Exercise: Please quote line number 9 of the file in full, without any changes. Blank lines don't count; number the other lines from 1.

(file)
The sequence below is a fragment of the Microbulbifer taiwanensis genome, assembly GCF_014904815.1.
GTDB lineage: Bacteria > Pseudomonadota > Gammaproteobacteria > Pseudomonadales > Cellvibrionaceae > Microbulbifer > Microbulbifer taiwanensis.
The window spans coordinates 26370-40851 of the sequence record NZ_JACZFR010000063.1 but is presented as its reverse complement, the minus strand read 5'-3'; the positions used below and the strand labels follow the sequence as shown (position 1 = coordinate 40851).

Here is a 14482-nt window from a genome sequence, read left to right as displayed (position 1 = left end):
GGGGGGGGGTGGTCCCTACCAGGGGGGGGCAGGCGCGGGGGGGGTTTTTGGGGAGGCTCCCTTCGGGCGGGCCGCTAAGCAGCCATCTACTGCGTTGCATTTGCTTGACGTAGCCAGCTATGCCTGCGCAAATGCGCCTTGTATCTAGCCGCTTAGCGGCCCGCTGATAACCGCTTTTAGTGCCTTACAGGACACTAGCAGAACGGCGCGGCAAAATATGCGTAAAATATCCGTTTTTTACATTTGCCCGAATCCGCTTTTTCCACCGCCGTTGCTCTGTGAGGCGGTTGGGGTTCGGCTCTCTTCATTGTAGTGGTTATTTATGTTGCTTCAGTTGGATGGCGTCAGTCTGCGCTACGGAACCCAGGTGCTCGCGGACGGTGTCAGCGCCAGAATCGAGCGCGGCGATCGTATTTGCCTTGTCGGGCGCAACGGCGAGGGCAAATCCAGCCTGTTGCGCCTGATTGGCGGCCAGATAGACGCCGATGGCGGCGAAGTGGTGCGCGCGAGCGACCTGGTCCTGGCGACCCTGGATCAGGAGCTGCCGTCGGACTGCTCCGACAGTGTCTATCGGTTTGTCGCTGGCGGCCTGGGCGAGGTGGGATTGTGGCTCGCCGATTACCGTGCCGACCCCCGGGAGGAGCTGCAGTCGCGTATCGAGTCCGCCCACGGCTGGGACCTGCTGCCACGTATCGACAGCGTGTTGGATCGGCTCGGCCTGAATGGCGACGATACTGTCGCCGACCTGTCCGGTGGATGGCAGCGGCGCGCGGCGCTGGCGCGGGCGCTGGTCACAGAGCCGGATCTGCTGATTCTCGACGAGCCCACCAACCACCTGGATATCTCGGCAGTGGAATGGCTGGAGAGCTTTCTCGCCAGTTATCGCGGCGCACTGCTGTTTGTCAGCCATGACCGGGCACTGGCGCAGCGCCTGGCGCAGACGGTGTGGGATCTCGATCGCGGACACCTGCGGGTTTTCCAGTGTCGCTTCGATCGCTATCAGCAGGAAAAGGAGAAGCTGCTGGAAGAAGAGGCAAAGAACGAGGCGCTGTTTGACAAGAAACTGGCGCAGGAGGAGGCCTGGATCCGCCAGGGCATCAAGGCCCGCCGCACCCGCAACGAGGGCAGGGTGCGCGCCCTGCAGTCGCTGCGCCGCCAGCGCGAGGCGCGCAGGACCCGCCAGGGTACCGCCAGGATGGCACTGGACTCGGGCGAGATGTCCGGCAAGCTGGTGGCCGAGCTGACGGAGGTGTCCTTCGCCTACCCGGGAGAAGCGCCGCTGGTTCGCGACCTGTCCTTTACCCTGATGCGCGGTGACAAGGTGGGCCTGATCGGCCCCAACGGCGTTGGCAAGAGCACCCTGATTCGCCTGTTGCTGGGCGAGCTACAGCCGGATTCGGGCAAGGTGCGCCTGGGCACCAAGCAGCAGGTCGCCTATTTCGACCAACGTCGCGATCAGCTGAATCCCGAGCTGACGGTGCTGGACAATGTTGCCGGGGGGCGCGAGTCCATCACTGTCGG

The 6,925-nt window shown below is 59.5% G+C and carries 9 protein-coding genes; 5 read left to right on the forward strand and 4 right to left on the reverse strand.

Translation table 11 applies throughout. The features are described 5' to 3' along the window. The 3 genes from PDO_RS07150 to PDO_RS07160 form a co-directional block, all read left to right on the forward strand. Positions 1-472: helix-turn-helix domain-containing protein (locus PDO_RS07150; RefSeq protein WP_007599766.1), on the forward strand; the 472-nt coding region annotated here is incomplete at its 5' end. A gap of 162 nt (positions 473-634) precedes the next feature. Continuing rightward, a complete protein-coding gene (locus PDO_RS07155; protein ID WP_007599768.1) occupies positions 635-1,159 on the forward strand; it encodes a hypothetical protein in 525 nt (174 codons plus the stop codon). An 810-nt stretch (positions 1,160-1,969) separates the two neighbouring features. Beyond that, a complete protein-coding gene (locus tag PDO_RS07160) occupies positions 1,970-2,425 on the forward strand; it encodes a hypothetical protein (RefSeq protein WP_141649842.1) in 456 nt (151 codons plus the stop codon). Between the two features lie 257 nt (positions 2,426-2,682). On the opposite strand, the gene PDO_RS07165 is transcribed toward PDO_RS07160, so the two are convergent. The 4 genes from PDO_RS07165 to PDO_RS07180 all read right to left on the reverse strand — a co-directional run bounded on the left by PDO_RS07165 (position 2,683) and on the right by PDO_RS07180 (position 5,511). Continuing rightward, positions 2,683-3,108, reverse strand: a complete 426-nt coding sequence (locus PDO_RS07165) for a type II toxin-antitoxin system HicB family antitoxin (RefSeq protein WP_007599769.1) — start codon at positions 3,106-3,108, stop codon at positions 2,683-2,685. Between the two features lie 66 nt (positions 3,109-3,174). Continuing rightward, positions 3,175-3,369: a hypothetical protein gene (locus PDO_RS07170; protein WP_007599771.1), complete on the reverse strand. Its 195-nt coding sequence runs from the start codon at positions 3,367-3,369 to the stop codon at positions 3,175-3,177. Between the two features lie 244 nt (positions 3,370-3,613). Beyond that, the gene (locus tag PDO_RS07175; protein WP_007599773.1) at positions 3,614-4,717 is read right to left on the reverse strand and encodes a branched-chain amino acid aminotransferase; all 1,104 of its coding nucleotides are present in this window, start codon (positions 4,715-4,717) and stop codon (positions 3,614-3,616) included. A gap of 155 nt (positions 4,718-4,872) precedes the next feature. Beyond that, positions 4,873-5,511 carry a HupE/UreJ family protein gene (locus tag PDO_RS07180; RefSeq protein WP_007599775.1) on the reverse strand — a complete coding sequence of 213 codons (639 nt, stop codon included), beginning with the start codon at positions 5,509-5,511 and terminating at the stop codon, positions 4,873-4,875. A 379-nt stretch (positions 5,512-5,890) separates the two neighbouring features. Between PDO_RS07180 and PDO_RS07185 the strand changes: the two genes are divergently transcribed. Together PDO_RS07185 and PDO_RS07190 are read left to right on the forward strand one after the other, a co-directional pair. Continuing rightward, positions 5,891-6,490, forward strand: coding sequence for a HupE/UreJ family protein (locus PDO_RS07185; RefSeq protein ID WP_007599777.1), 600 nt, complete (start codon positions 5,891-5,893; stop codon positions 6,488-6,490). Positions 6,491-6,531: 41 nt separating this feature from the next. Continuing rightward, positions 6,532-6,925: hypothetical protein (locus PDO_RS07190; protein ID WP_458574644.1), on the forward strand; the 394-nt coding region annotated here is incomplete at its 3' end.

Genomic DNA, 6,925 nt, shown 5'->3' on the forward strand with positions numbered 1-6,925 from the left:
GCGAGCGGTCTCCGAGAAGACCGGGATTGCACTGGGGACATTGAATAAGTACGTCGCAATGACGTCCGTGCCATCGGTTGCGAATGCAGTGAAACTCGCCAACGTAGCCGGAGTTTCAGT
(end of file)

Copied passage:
GCGAGCGGTCTCCGAGAAGACCGGGATTGCACTGGGGACATTGAATAAGTACGTCGCAATGACGTCCGTGCCATCGGTTGCGAATGCAGTGAAACTCGCCAACGTAGCCGGAGTTTCAGT